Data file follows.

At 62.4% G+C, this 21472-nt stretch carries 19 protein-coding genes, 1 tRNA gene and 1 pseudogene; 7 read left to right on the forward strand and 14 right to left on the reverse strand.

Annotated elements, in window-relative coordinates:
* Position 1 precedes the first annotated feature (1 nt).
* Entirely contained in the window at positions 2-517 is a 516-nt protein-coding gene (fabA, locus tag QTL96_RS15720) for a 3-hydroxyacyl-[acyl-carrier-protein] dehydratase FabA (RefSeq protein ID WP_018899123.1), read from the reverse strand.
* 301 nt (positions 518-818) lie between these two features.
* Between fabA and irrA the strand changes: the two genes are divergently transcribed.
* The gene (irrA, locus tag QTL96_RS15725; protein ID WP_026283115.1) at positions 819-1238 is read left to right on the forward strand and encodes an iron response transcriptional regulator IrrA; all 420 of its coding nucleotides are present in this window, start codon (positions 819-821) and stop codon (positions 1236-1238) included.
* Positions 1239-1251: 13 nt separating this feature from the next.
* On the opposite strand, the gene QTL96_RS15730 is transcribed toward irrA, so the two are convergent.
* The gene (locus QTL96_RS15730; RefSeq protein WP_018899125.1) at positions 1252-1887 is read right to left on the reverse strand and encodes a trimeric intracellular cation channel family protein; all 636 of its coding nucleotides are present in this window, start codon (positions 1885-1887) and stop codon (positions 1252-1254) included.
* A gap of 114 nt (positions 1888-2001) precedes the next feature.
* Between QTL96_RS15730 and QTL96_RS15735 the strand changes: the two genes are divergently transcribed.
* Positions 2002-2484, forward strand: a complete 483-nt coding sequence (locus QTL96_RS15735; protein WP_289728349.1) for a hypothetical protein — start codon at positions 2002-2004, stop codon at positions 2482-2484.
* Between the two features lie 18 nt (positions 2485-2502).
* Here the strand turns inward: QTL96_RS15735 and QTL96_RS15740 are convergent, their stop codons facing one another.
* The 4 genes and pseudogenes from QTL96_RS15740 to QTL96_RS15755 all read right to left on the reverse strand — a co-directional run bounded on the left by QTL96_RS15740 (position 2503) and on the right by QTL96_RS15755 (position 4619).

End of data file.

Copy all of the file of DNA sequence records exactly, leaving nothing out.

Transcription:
At 62.4% G+C, this 21472-nt stretch carries 19 protein-coding genes, 1 tRNA gene and 1 pseudogene; 7 read left to right on the forward strand and 14 right to left on the reverse strand.

Annotated elements, in window-relative coordinates:
* Position 1 precedes the first annotated feature (1 nt).
* Entirely contained in the window at positions 2-517 is a 516-nt protein-coding gene (fabA, locus tag QTL96_RS15720) for a 3-hydroxyacyl-[acyl-carrier-protein] dehydratase FabA (RefSeq protein ID WP_018899123.1), read from the reverse strand.
* 301 nt (positions 518-818) lie between these two features.
* Between fabA and irrA the strand changes: the two genes are divergently transcribed.
* The gene (irrA, locus tag QTL96_RS15725; protein ID WP_026283115.1) at positions 819-1238 is read left to right on the forward strand and encodes an iron response transcriptional regulator IrrA; all 420 of its coding nucleotides are present in this window, start codon (positions 819-821) and stop codon (positions 1236-1238) included.
* Positions 1239-1251: 13 nt separating this feature from the next.
* On the opposite strand, the gene QTL96_RS15730 is transcribed toward irrA, so the two are convergent.
* The gene (locus QTL96_RS15730; RefSeq protein WP_018899125.1) at positions 1252-1887 is read right to left on the reverse strand and encodes a trimeric intracellular cation channel family protein; all 636 of its coding nucleotides are present in this window, start codon (positions 1885-1887) and stop codon (positions 1252-1254) included.
* A gap of 114 nt (positions 1888-2001) precedes the next feature.
* Between QTL96_RS15730 and QTL96_RS15735 the strand changes: the two genes are divergently transcribed.
* Positions 2002-2484, forward strand: a complete 483-nt coding sequence (locus QTL96_RS15735; protein WP_289728349.1) for a hypothetical protein — start codon at positions 2002-2004, stop codon at positions 2482-2484.
* Between the two features lie 18 nt (positions 2485-2502).
* Here the strand turns inward: QTL96_RS15735 and QTL96_RS15740 are convergent, their stop codons facing one another.
* The 4 genes and pseudogenes from QTL96_RS15740 to QTL96_RS15755 all read right to left on the reverse strand — a co-directional run bounded on the left by QTL96_RS15740 (position 2503) and on the right by QTL96_RS15755 (position 4619).